So on this edition of Florida Matters, we're going to hear from several of those people - in their own words, via "audio postcards."

A picture of African-American man in graduate cap and gown
Elijah Seay

The coronavirus pandemic forced schools to close about two months before the end of the school year, stripping away many of the common high school rituals such as proms and graduation ceremonies. 

Some high school students even lost family members, like Elijah Seay, 18, who is graduating from Lennard High School in Ruskin.

Man in uniform stands near school gate as children file in
Daylina Miller/WUSF Public Media

Every morning at Dover Elementary, near the strawberry fields of Plant City, upbeat music used to blare from speakers outside the front gate. I first met school resource officer Pedro Arroyo there one day in January. He greeted the children as they came in. Many stopped to give him a handshake, a fist bump, or a hug. 

A smiling man holding a bike aloft
Rob of Sarasota

From job loss, to balancing work from home to the isolation of following stay-at-home orders, coronavirus has changed our everyday lives. WUSF is giving you a voice to share those experiences.

Today, we meet Rob from Sarasota County. He's asked that we not use his last name. Rob was furloughed from his job last month. Before the pandemic, he had an active schedule filled with community events and volunteering.

In his own words, Rob shares some thoughts on the mundane "new normal" routines of staying at home, and his hopes for how his community responds to the country's re-opening.

Woman playing a guitar and singing
SRQLive

From job loss, to balancing work from home to the isolation of following stay-at-home orders, coronavirus has changed our everyday lives. WUSF is giving you a voice to share those experiences.

Today, we meet Sarasota based singer-songwriter Sara Nelms. Before the pandemic, Nelms had an active schedule with gigs at bars, restaurants and clubs.

In her own words, Nelms shares what it means to be a performer at this time of social distancing.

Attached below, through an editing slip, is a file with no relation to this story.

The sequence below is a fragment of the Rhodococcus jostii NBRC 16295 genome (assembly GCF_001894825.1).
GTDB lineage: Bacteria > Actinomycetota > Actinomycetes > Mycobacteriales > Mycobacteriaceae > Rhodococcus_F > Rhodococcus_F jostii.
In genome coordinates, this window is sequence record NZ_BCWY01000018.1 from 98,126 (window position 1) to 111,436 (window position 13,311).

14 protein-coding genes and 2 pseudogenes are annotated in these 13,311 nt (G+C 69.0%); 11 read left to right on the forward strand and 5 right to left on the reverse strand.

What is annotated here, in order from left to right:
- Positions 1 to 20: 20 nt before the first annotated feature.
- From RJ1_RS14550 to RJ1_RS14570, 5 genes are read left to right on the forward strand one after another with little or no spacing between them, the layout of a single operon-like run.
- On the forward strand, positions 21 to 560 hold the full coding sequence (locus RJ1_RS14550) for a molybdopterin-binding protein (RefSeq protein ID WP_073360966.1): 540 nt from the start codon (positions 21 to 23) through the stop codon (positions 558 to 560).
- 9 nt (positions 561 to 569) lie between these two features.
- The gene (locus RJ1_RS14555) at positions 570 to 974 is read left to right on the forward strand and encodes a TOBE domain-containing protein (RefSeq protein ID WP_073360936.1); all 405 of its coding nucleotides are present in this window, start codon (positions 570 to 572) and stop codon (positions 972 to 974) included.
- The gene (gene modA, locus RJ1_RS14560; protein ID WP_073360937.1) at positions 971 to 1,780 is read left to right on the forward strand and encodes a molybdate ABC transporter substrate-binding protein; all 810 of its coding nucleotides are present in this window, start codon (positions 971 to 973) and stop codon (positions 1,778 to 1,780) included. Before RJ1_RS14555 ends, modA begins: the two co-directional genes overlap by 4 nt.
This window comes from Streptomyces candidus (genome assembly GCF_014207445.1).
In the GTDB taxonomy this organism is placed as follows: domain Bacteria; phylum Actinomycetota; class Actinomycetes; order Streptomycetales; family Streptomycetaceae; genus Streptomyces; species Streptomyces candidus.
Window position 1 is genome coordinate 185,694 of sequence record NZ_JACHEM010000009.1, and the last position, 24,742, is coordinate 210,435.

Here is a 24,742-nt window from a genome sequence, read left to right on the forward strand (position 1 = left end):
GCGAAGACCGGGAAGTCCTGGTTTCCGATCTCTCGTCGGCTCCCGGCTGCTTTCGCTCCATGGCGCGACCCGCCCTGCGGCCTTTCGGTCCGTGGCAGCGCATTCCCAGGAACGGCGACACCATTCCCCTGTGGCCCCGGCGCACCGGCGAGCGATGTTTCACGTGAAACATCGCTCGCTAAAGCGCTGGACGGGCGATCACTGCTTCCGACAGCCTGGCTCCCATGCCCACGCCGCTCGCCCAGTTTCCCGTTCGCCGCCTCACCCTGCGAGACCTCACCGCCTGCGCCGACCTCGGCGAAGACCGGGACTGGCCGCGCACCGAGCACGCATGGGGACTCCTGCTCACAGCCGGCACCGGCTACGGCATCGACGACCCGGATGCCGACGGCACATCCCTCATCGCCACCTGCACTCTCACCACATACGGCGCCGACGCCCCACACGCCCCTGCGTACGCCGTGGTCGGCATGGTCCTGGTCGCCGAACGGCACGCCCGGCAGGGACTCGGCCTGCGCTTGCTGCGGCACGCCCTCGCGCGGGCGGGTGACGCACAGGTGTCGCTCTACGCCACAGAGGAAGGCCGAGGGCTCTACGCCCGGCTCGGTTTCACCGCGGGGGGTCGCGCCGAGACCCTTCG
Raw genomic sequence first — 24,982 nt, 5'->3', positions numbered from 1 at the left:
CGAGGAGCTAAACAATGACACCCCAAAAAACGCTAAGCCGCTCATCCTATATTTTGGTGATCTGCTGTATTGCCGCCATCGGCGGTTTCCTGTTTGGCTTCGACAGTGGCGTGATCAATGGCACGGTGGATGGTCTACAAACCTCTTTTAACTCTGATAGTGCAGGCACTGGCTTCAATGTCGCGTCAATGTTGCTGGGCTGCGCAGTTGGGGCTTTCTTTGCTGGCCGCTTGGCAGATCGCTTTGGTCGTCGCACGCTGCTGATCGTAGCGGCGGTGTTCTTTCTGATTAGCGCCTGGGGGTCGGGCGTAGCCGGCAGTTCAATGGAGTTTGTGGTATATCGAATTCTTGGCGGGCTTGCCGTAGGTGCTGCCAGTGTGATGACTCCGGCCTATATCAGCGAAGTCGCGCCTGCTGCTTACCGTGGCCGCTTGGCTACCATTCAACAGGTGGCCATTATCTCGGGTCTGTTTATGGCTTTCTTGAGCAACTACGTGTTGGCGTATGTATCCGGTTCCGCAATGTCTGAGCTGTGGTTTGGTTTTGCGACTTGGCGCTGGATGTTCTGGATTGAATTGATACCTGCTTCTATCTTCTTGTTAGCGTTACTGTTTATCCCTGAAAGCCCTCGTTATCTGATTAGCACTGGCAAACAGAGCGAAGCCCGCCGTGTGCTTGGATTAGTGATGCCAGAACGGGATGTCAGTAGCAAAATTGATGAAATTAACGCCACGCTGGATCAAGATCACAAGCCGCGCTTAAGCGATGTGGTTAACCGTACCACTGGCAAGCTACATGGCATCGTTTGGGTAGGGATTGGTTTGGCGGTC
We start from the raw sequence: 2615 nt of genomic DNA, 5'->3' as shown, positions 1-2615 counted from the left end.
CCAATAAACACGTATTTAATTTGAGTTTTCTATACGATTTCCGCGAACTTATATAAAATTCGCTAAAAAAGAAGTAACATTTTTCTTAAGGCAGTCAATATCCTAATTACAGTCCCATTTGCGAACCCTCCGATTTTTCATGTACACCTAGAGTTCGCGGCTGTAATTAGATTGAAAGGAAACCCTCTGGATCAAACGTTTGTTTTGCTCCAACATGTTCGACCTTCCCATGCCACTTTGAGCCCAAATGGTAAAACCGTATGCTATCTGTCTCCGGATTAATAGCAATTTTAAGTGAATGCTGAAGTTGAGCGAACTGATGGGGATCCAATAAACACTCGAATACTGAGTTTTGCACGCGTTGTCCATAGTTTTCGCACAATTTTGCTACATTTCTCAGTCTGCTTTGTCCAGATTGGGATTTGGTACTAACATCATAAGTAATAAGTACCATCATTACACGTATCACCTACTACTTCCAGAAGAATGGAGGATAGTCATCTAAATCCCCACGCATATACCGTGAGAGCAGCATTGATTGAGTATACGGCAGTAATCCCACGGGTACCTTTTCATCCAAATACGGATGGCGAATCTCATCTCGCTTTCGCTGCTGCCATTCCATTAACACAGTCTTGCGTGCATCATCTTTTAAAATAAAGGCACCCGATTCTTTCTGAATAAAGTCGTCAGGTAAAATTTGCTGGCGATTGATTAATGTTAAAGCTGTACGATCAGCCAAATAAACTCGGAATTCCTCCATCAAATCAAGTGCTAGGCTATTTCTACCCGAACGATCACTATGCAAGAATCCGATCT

Geoffrey Watters headshot
Courtesy of Geoffrey Watters

While some groups are at a higher risk for COVID-19, no one is immune from the spread of the disease.

University of South Florida senior Geoffrey Watters is recovering from a mild case of COVID-19, just in time to graduate this month. But the 22-year-old still has concerns about others who may not be as lucky.

Chef Michelle Bernstein
Michael Pisarri

Social distancing has changed our everyday lives. For chefs, that means cooking and serving food differently. 

A woman wearing a purple sun visor sitting on a beach chair.
Jenifer Davis

From job loss, to balancing work from home to the isolation of following stay-at-home orders, coronavirus has changed our everyday lives. WUSF is giving you a voice to share those experiences.

Today, we meet Debi Butler of Pinellas County.

Butler works part-time as a brand ambassador, helping promote products in Tampa Bay. Like many in the gig economy, her work has stopped for now.  But losing income wasn’t her biggest worry.

In her own words, Butler shares how Covid 19's demand on a drug is hurting her ability to treat her own illness.

Christina Cann
Gulf Coast Sourdough Facebook page

From job loss, to balancing work from home to the isolation of following stay-at-home orders, coronavirus has changed our everyday lives. WUSF is giving you a voice to share those experiences.

Today, we meet Christina Cann, owner of the Tampa bakery Gulf Coast Sourdough.

Courtesy Nikole Amador

From job loss, to balancing work from home to the isolation of following stay-at-home orders, coronavirus has changed our everyday lives. WUSF is giving you a voice to share those experiences.

We meet 16 year-old Nikole Amador.

Courtesy Ed Chiles

From job loss, to balancing work from home to the isolation of following stay-at-home orders, coronavirus has changed our everyday lives. WUSF is giving you a voice to share those experiences. Today, we meet Manatee County business owner Ed Chiles.